# Seven Statistical Sins

Inspired by an article on phys.org I decided to compile a list of the seven statistical sins. Statistics is a vital tool to understanding the patterns in the world around us, however our intuition often lets us down when it comes to interpreting these patterns.

1.Assuming small differences are meaningful

Examples of this include small fluctuations in the stock market, or differences in polls where one party is ahead by one point or two. These represent chance rather than anything meaningful.

To avoid drawing any false conclusions that may arise due to this statistical noise we must consider the margin of error related to the numbers. If the difference is smaller than the margin of error, there is likely no meaningful difference and is probably due to random fluctuations.

2. Equating statistical significance to real-world significance

Statistical data may not represent real-world generalisations, for example stereotypically women are more nurturing while men are physically stronger. However, given a pile of data, if you were to pick two men at random there is likely to be quite a lot of difference in their physical strength; if you pick one man and one women they may end up being very similar in terms of nurturing or the man may be more nurturing than the woman.

This error can be avoided by analysing the effect size of the differences between groups, which is a measure of how the average of one group differs from the average of another. Then if the effect size is small, the two groups are very similar. Even if the effect size is large, each group will still have a lot of variation so not all members of one group will be different from all members of the other (hence giving rise to the error described above).

3. Neglecting to look at the extremes

This is relevant when looking at normal distributions.

Source: mathsisfun.com

In these cases, when there is a small change in performance for the group, whilst there is no effect on the average person the character of the extremes changes more drastically. To avoid this, we have to reflect on whether we’re dealing with the extreme cases or not. If we are, these small differences can radically affect the data.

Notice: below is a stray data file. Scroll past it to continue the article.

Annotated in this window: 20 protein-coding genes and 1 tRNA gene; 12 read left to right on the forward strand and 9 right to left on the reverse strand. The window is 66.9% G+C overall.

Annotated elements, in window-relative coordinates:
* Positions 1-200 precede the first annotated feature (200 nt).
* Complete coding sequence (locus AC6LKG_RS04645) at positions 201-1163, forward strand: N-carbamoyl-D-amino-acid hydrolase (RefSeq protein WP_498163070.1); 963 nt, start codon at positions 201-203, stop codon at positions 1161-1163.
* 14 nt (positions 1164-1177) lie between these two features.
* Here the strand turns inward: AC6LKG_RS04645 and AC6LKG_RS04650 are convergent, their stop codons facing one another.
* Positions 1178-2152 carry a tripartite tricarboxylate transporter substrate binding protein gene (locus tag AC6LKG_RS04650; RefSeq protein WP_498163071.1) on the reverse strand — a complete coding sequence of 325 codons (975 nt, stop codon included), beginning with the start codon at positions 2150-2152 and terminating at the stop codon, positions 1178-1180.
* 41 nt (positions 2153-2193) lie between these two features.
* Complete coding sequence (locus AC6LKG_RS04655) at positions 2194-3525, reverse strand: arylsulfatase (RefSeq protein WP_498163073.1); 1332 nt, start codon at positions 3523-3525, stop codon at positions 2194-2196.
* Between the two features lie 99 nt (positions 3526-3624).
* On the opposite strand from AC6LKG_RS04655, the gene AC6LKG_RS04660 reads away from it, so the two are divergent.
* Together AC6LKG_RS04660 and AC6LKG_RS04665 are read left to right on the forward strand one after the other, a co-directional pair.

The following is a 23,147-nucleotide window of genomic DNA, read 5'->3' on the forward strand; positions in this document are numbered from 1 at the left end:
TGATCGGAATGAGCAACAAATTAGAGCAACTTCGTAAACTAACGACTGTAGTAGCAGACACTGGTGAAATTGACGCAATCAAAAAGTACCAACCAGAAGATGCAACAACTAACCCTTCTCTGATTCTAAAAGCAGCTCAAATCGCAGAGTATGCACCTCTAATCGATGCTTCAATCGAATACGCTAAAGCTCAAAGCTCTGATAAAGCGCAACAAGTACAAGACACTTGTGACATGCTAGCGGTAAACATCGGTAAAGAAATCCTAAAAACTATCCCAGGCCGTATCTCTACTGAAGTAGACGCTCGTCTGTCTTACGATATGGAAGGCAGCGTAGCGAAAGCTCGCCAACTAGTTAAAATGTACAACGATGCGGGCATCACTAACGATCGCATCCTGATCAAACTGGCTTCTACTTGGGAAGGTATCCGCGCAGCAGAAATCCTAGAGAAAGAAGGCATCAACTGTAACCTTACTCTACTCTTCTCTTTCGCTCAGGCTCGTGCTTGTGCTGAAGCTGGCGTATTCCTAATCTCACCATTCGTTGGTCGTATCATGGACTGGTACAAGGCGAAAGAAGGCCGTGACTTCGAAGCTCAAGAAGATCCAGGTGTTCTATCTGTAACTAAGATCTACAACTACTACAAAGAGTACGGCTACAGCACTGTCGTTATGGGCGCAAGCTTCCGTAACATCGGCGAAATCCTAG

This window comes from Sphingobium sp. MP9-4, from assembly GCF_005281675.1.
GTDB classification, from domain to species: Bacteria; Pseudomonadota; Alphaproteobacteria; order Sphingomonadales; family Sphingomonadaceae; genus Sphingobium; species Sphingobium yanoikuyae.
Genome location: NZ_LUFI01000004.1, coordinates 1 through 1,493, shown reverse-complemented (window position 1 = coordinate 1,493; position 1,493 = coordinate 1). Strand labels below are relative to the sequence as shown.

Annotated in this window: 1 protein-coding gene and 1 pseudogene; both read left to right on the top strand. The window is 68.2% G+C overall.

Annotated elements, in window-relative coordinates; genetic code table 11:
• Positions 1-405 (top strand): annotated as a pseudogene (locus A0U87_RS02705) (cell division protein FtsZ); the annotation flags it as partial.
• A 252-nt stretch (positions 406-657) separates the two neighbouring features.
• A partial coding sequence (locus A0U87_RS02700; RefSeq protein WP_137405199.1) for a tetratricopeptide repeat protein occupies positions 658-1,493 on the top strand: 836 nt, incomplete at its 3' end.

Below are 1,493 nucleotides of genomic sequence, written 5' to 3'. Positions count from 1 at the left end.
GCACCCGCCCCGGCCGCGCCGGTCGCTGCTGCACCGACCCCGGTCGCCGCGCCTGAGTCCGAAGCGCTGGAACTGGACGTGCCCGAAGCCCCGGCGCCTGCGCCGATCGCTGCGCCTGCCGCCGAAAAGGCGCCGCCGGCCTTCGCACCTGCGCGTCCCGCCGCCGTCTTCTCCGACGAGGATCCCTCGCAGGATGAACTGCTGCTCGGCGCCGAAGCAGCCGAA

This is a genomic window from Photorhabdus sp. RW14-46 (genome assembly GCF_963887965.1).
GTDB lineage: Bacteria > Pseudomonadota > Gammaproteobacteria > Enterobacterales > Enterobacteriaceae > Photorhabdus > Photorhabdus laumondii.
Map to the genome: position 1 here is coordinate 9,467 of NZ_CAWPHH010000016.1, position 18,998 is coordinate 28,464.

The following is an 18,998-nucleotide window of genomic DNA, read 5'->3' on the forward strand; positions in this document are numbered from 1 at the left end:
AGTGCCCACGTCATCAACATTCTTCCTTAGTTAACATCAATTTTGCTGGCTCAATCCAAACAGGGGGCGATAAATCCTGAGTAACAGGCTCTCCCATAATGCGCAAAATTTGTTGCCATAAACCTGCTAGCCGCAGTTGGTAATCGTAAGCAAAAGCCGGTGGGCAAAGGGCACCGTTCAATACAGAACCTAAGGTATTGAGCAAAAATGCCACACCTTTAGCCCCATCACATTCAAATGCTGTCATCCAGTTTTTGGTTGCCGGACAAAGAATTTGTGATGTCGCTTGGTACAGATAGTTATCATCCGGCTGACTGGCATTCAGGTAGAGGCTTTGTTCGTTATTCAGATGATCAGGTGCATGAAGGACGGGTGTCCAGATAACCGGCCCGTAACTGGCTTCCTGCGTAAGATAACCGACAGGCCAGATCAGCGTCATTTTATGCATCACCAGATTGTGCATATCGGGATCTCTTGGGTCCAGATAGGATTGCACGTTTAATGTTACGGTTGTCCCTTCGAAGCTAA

4. Trusting coincidence

If we look hard enough, we can find patterns and correlations between the strangest things, which may be merely due to coincidence. So, when analysing data we have to ask ourselves how reliable the observed association is. Is it a one-off? Can future associations be predicted? If it has only been seen once, then it is probably only due to chance.

5. Getting causation backwards

When we find a correlation between two things, for example unemployment and mental health, it may be tempting to see a causal path in one direction: mental health problems lead to unemployment. However, sometimes the causal path goes in the other direction: unemployment leads to mental health problems.

To get the direction of the causal path correct, think about reverse causality when you see an association. Could it go in the other direction? Could it even go in both ways (called a feedback loop)?

6. Forgetting outside cases

Failure to consider a third factor that may create an association between two things may lead to an incorrect conclusion. For example, there may be an association between eating at restaurants and high cardiovascular strength. However, this may be due to the fact that those who can afford to eat at restaurants regularly are in high socioeconomic bracket, which in turn means they can also afford better health care.

Therefore, it is crucial to think about possible third factors when you observe a correlation.

7. Deceptive Graphs

A lot of deception can arise from the way that the axis are labeled (specifically the vertical axis) on graphs. The labels should show a meaningful range for the data given. For example, by choosing a narrower range a small difference looks more impactful (and vice versa).

Source: phys.org

In fact, check out this blog filled with bad graphs.

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